What is a Forest Fire Hazard?
Abstract:It has long been recognized by scientifically minded practitioners that the vocabulary of forestry, though rich and broad, is frequently inexact. This inadequacy is reflected in its literature, wherein many an author makes shift with weak terms of vague meaning because words of definite connotation are lacking. Forestry as a profession in America is too young to have attained a stage of technical rigidity in its vocabulary, but the need for greater precision is evident. The author scrutinizes the vocabulary of forest fire prevention and control, and finds it of questionable value. He presents a logical argument for greater clarity of expression, and suggests new terms to obtain clear statements of fact.
Document Type: Journal Article
Affiliations: University of Idaho
Publication date: November 1, 1937
More about this publication?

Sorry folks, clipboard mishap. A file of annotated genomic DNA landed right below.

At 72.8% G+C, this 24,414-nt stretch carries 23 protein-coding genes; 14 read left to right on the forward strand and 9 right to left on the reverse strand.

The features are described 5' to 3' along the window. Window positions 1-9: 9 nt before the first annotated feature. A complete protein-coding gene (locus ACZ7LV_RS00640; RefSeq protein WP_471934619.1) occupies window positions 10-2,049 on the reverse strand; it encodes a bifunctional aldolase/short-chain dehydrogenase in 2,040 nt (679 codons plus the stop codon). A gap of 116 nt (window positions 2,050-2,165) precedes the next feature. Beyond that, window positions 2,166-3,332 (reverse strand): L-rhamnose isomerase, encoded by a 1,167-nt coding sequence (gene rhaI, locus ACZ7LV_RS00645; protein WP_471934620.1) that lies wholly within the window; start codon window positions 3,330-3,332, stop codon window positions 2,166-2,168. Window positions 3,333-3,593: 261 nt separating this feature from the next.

- The Journal of Forestry is the most widely circulated scholarly forestry journal in the world. In print since 1902, the Journal has received several national awards for excellence. The mission of the Journal of Forestry is to advance the profession of forestry by keeping forest management professionals informed about significant developments and ideas in the many facets of forestry: economics, education and communication, entomology and pathology, fire, forest ecology, geospatial technologies, history, international forestry, measurements, policy, recreation, silviculture, social sciences, soils and hydrology, urban and community forestry, utilization and engineering, and wildlife management. The Journal is published bimonthly: January, March, May, July, September, and November.
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